Wanting to do the dishes
I’ve used it in a sermon before, but I never get tired of being reminded by Jennifer Aniston and Vince Vaughn that sometimes in a relationship motivation is more important than behavior. In a scene from The Break Up, after a dinner party, Aniston’s character goes into the kitchen to do dishes while Vaughn’s character sits on the couch, playing a video game. When she asks for help, he reluctantly agrees, but she’s not satisfied. Eventually, as the argument heats up, she says, “I want you to want to do the dishes!" to which he replies, “Why would I ever want to do dishes?” What makes it so good is that it’s so real:
It may not get much attention, but this Sunday we Episcopalians will pray a collect from the Book of Common Prayer that begs God to help us want to do the dishes—and everything else that God would want us to do: “Almighty God, you alone can bring into order the unruly wills and affections of sinners: Grant your people grace to love what you command and desire what you promise; that, among the swift and varied changes of the world, our hearts may surely there be fixed where true joys are to be found; through Jesus Christ our Lord...”
If you strip away all of the Lenten theological code words, you’re left with an interesting statement of what we believe about God and about ourselves: “God, you alone can control our wills and desires: give us grace to love and desire what you want because only there will we find true joy.” That leads us to three powerful, scary, and radically countercultural truths that are central to the Christian faith.
First, we can’t help ourselves. We’ve prayed similar words before during Lent, and it’s the backbone of the Christian understanding of human nature. The issue is not a question of how hard we’re trying. Everywhere else in the world—home, school, work, friendships—we equate our efforts with success, but not when it comes to our relationship with God. We can’t make it better. In the eternal sense, in ways that matter beyond our day-to-day lives, we can’t make ourselves better.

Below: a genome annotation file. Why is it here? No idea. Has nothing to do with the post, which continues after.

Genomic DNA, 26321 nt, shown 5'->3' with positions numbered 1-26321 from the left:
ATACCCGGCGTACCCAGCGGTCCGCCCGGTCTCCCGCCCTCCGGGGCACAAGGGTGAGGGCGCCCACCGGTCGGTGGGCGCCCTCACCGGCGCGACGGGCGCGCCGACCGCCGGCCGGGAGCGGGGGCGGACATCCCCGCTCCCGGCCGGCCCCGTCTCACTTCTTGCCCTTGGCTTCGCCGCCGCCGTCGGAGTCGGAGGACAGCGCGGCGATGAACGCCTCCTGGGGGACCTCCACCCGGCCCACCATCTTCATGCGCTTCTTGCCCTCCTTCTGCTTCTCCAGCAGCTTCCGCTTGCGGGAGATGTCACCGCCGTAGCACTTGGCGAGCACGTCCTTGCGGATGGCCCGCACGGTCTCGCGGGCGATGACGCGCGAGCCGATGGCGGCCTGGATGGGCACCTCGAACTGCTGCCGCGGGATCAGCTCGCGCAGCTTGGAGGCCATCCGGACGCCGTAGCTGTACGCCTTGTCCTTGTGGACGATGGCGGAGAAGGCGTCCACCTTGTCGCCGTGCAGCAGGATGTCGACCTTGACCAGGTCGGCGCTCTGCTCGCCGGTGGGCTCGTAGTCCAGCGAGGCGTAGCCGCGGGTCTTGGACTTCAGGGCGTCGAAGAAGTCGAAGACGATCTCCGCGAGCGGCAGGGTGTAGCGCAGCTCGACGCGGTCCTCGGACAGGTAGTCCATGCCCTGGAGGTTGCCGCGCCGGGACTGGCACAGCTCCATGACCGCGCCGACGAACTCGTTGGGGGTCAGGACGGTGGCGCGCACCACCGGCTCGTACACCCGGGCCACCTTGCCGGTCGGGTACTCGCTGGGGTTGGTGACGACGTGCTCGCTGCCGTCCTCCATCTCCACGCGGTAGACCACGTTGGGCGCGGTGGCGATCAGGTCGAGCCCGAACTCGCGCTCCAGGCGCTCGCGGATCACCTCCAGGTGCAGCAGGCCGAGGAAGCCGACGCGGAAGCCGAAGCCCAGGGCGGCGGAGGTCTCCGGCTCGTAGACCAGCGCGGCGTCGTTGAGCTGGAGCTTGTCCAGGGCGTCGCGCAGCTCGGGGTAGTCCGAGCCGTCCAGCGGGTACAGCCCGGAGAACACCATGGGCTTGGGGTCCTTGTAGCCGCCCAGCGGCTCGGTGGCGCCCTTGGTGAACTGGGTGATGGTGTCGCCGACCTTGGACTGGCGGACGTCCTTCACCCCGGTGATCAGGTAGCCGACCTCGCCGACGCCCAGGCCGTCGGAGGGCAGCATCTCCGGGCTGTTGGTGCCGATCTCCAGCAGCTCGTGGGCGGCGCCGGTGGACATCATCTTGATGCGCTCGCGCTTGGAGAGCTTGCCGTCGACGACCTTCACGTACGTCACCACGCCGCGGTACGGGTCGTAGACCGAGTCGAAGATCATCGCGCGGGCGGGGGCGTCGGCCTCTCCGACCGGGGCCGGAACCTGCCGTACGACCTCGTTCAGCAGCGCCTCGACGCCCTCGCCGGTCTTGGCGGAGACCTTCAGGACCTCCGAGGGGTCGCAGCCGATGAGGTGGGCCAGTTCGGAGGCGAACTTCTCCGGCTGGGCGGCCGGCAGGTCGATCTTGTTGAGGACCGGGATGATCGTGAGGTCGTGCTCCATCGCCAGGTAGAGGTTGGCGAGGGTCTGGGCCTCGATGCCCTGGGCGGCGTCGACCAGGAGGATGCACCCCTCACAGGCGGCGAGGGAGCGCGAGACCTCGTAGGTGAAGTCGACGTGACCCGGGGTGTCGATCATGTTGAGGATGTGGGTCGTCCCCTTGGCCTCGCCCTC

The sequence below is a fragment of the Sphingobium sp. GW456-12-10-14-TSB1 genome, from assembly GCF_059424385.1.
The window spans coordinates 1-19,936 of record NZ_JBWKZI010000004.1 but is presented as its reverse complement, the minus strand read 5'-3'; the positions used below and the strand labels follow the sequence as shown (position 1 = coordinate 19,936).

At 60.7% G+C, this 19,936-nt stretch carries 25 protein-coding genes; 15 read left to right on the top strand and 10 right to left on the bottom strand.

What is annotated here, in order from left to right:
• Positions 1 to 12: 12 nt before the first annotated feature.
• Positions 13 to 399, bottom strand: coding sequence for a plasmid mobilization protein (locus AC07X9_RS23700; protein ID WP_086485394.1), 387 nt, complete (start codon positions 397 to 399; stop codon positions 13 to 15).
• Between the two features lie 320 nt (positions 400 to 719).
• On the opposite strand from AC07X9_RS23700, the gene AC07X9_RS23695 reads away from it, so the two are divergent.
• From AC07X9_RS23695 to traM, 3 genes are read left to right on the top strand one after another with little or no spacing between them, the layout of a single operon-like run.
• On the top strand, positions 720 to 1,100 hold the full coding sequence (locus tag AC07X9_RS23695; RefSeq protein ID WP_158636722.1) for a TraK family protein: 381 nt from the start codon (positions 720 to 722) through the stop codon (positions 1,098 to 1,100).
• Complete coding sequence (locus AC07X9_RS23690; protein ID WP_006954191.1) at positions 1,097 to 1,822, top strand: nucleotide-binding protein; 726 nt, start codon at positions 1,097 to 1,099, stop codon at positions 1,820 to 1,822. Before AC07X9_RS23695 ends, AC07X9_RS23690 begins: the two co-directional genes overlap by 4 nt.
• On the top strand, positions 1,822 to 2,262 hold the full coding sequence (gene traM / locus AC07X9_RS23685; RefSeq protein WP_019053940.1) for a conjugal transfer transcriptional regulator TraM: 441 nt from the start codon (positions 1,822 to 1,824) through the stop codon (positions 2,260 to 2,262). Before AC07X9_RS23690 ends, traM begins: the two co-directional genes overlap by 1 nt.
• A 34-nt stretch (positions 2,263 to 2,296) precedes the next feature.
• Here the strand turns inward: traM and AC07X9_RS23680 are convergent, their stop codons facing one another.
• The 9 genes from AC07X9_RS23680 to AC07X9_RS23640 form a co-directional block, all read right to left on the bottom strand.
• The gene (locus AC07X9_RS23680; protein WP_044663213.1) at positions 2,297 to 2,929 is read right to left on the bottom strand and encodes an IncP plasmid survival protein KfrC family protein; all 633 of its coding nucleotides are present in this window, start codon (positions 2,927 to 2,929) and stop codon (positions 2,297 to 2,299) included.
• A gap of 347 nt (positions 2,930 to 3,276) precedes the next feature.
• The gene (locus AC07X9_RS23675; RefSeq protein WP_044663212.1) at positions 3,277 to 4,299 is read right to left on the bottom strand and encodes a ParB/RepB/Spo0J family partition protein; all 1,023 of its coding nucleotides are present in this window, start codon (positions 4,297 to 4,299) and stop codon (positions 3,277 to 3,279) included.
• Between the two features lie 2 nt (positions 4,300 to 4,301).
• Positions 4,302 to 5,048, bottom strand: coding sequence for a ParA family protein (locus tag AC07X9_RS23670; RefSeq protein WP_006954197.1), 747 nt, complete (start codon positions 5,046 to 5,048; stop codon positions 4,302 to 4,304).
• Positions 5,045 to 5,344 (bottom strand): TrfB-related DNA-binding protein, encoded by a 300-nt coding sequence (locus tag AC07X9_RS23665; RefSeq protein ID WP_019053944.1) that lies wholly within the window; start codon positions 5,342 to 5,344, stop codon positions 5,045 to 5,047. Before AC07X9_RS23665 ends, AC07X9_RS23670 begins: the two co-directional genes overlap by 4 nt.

Second, we can’t even want what’s best. Even more troubling (and liberating) is the truth that our desires are misaligned. This is what makes the first point so unavoidably true. If it were up to us, we’d practice the equivalent of staying up all night, eat ice cream, and never exercise. And, if you’re saying to yourself, “But I love exercising,” then you might be one of those people who, if left up to yourself, would do nothing but eat right, exercise, and pamper yourself to the detriment of those other relationships and pursuits that are important. It’s not the substance of the pursuits that matters. What matters, theologically speaking, is that we’re preconditioned to be in it for ourselves and not for others, for self-gain and not for self-sacrifice. We need God’s help not only to do better but to want to do better. It’s a damning diagnosis of ourselves, but it’s the first step toward getting better.
Finally, what God wants for us is a good, joyful, fruitful life. Usually, when preachers start talking about self-sacrifice, they want our money or our volunteer hours or our guilt-motivated “yes” when they ask for something. That’s what’s wrong with religion, but it’s not what’s wrong with God. God wants what is best for us, what is joyful for us, what is fabulously satisfying in the long term for us. The ways of the world are ephemeral, varied, and illusive. Today’s fad is tomorrow’s reject is the next day’s retro. God doesn’t work like that. True joys are found in the one who sets us free from the guilt of trying to do what’s right even though we don’t even want to do what’s right. Guilt cripples us. Grace liberates us. And God is in the grace business.
Give us grace, Almighty God, that we might want what you want—what is truly best for us—and empower us to pursue it. That’s our prayer. That’s our hope.
Originally posted at A Long Way from Home